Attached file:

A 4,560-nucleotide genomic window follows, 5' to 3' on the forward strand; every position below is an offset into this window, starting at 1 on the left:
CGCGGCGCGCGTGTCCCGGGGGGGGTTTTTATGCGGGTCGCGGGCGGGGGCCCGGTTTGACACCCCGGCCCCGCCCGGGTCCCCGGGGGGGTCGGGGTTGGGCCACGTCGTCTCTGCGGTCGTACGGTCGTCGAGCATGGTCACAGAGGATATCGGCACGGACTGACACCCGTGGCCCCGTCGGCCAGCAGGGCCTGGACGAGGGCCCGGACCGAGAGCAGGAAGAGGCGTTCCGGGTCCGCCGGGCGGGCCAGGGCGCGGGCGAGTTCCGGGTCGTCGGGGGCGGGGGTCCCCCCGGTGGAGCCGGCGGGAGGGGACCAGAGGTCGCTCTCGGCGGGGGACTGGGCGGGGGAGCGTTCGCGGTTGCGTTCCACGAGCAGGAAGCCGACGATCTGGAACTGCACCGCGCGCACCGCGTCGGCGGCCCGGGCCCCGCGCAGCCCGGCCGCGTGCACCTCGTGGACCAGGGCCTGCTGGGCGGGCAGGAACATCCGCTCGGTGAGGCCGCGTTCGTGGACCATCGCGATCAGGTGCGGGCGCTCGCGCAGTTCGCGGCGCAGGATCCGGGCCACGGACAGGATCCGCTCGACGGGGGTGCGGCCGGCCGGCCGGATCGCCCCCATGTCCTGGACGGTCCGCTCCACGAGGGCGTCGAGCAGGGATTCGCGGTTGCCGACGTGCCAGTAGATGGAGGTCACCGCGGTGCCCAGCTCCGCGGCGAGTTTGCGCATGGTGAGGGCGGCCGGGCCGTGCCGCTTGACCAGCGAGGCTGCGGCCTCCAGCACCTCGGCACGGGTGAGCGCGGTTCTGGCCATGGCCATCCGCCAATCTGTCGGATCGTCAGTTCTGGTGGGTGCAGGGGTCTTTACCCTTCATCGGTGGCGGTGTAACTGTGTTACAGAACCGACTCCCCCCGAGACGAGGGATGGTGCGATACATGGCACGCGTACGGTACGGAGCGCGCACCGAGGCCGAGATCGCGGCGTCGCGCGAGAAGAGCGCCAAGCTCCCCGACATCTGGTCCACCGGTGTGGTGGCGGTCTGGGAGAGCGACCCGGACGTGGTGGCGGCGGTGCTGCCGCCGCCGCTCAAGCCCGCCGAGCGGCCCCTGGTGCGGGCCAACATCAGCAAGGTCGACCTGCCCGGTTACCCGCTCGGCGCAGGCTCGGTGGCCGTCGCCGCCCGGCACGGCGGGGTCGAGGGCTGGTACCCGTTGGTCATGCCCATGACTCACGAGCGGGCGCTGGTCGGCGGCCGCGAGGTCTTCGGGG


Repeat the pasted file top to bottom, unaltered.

A 4,560-nucleotide genomic window follows, 5' to 3' on the forward strand; every position below is an offset into this window, starting at 1 on the left:
CGCGGCGCGCGTGTCCCGGGGGGGGTTTTTATGCGGGTCGCGGGCGGGGGCCCGGTTTGACACCCCGGCCCCGCCCGGGTCCCCGGGGGGGTCGGGGTTGGGCCACGTCGTCTCTGCGGTCGTACGGTCGTCGAGCATGGTCACAGAGGATATCGGCACGGACTGACACCCGTGGCCCCGTCGGCCAGCAGGGCCTGGACGAGGGCCCGGACCGAGAGCAGGAAGAGGCGTTCCGGGTCCGCCGGGCGGGCCAGGGCGCGGGCGAGTTCCGGGTCGTCGGGGGCGGGGGTCCCCCCGGTGGAGCCGGCGGGAGGGGACCAGAGGTCGCTCTCGGCGGGGGACTGGGCGGGGGAGCGTTCGCGGTTGCGTTCCACGAGCAGGAAGCCGACGATCTGGAACTGCACCGCGCGCACCGCGTCGGCGGCCCGGGCCCCGCGCAGCCCGGCCGCGTGCACCTCGTGGACCAGGGCCTGCTGGGCGGGCAGGAACATCCGCTCGGTGAGGCCGCGTTCGTGGACCATCGCGATCAGGTGCGGGCGCTCGCGCAGTTCGCGGCGCAGGATCCGGGCCACGGACAGGATCCGCTCGACGGGGGTGCGGCCGGCCGGCCGGATCGCCCCCATGTCCTGGACGGTCCGCTCCACGAGGGCGTCGAGCAGGGATTCGCGGTTGCCGACGTGCCAGTAGATGGAGGTCACCGCGGTGCCCAGCTCCGCGGCGAGTTTGCGCATGGTGAGGGCGGCCGGGCCGTGCCGCTTGACCAGCGAGGCTGCGGCCTCCAGCACCTCGGCACGGGTGAGCGCGGTTCTGGCCATGGCCATCCGCCAATCTGTCGGATCGTCAGTTCTGGTGGGTGCAGGGGTCTTTACCCTTCATCGGTGGCGGTGTAACTGTGTTACAGAACCGACTCCCCCCGAGACGAGGGATGGTGCGATACATGGCACGCGTACGGTACGGAGCGCGCACCGAGGCCGAGATCGCGGCGTCGCGCGAGAAGAGCGCCAAGCTCCCCGACATCTGGTCCACCGGTGTGGTGGCGGTCTGGGAGAGCGACCCGGACGTGGTGGCGGCGGTGCTGCCGCCGCCGCTCAAGCCCGCCGAGCGGCCCCTGGTGCGGGCCAACATCAGCAAGGTCGACCTGCCCGGTTACCCGCTCGGCGCAGGCTCGGTGGCCGTCGCCGCCCGGCACGGCGGGGTCGAGGGCTGGTACCCGTTGGTCATGCCCATGACTCACGAGCGGGCGCTGGTCGGCGGCCGCGAGGTCTTCGGGG